Monday, November 23, 2009

Mondays with Ms. Molly - Wedding Edition




Wahoo! I'm so excited to be one of Carrie's guest bloggers and I know you will enjoy some of my crazy stories from the classroom. As Carrie mentioned, I am teaching PreK at an elementary school in Wake County. I thought it might help to know a few things about the program before we get started...

My classroom is a Title I / More at Four PreK within the public school system. The Title I PreK program is federally funded and serves children who are at risk for academic failure and the More at Four part of the program is state funded and means that many of my kids are low income (approximately 3/4 of my class receives free or reduced lunch). So, my class of 16 little ones is very diverse with a large ESL population and most of my kids are new to any school setting. Hope that helps give you a picture!

As many of you know, Mike and I got married a little over two weeks ago. This was the source of much panic and anxiety for me as I feared the worst leaving my little four-year-olds with a substitute teacher. I'm sure I worried more about them than I did about my hair, makeup, dress, etc. Of course, they all handled it beautifully and were still in one piece when I returned. On the flip side, the wedding was also a source of some hilarious one-liners and conversations before and after the big day.

First of all, I never realized how truly confusing this whole concept was to 4 and 5 year olds. They did not understand why it took me so long to get married...I had talked about it for so long and they would say, "Aren't you married yet?" and when I got back they wondered "When will you get married again?", "How long are you going to be married?", etc. I actually found these pretty sweet as I assume they asked these questions because they were worried about me leaving again!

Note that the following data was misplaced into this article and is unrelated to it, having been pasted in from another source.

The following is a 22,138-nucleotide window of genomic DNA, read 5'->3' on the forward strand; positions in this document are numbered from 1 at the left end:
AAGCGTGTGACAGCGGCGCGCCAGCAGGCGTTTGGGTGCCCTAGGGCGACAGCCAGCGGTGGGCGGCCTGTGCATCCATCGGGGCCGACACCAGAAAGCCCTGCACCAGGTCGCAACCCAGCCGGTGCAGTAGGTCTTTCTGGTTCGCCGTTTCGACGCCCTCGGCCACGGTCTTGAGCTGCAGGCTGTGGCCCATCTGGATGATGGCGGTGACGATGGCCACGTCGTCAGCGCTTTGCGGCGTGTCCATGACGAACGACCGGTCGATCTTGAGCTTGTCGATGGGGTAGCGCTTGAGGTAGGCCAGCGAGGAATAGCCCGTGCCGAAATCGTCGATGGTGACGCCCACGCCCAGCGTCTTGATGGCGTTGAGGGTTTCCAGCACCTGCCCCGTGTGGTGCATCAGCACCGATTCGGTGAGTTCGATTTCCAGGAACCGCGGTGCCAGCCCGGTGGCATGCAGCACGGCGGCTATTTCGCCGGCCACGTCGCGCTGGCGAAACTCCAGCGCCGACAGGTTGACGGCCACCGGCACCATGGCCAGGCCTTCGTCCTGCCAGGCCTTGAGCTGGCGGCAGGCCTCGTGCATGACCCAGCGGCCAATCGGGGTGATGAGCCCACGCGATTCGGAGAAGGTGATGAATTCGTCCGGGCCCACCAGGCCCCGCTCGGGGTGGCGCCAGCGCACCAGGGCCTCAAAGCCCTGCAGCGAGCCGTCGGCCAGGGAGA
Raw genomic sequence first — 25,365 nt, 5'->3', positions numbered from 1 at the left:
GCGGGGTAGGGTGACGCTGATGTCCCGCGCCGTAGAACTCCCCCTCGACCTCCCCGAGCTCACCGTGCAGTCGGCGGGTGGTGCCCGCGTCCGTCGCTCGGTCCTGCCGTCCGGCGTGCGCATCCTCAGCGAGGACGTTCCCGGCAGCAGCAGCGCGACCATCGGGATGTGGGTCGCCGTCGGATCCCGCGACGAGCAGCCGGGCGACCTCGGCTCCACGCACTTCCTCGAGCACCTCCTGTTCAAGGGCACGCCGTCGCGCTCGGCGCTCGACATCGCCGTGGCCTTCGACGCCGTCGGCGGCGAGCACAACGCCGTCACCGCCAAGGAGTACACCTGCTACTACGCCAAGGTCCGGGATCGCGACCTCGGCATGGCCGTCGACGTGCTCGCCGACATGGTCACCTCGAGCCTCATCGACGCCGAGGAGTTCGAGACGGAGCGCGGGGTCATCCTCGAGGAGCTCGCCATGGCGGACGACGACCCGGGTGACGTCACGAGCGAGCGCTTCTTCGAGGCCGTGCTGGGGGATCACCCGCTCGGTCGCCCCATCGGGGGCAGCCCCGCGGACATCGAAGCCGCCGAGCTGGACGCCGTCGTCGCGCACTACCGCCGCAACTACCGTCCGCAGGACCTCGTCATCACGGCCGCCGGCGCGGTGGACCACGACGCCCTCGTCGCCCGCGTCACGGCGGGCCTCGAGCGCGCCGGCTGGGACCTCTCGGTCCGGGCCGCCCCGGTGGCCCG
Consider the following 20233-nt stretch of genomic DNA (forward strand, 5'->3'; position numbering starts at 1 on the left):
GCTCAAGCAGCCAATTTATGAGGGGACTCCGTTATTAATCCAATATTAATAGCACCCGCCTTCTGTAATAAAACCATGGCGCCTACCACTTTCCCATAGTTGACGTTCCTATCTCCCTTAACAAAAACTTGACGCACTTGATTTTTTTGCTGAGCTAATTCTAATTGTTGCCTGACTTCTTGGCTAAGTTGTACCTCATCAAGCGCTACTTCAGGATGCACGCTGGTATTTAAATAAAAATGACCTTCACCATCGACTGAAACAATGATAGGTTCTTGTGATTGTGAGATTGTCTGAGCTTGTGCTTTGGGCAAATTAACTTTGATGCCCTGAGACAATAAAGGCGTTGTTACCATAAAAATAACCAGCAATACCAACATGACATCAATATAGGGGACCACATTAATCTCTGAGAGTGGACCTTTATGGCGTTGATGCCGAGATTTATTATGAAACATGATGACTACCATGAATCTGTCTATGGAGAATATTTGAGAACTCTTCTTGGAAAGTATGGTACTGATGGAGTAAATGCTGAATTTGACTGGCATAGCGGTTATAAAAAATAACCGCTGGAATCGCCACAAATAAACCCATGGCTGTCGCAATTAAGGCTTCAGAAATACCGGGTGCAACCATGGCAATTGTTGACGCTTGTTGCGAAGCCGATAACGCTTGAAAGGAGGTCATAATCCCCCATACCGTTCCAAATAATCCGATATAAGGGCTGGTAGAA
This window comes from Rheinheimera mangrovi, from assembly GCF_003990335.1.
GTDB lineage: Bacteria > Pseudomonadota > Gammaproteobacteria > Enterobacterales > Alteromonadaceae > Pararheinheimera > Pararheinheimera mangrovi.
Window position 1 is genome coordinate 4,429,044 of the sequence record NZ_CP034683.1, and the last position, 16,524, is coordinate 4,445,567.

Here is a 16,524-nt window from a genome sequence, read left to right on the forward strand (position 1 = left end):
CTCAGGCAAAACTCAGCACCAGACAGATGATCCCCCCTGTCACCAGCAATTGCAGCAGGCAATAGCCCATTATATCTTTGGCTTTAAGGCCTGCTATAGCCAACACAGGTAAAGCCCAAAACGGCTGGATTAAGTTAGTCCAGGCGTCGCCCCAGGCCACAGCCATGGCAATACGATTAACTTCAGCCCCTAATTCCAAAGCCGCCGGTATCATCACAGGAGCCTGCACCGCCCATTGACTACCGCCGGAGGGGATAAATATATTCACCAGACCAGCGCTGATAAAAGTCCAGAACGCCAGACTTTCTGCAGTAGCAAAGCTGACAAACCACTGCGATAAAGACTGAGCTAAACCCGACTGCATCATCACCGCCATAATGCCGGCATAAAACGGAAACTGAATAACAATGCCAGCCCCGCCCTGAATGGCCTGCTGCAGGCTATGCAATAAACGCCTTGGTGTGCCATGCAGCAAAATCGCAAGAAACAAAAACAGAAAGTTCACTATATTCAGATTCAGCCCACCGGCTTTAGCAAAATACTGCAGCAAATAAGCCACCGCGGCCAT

As I mentioned before, many of my kids are English language learners. This can really add to the confusion since not only are these kids 4 and 5 years old and take everything extremely literally, there is also a major language barrier. In the classroom, I have all of the kids bring in a family picture that we have on a shelf. I have one of Mike and I on there as my "Family Picture". This has resulted in many confused faces and "Es your Dad, Ms. Molly?". (Editor's note: I'm already laughing because I can see that Molly is attempting to do their accents when they talk - which she does when she reenacts stories for us on the weekend - which makes this all even more funny. So use your imaginations!) When Mr. Mike came to school one day to visit and meet the class, that was their first comment to him..."You Ms. Molly Dad?". Since they're in pictures with their Dad's, they just assume I am too and I guess now I married mine :)

One day before the wedding, a little girl raised her hand one day during our circle time and asked, "What kinda cake you gonna feed your Beyonce?" Clearly, the term fiance was extremely novel to her...but Beyonce, not so much! When I got back to school, this same little girl looked up at me and asked, "When Mr. Mike put that ring on your finger, did you scream?" (you have to imagine this being said in a very dramatic, drawn out way...did you SCREAM???).

My assistant that attended the wedding was sweet and printed off a few pictures and put them in our "Exploration Station" while I was gone. As soon as I got back they announced, "We see your picture Ms. Molly" and wondered "Why did you kiss Mr. Mike?" and "Why did you feed him cake?". The pictures seemed so silly to them and of course any time a picture came up of me and Mr. Mike smooching, they yelled and screamed "EWWWWWWWWWW!" I told them they didn't need to worry about that until they were big, like me.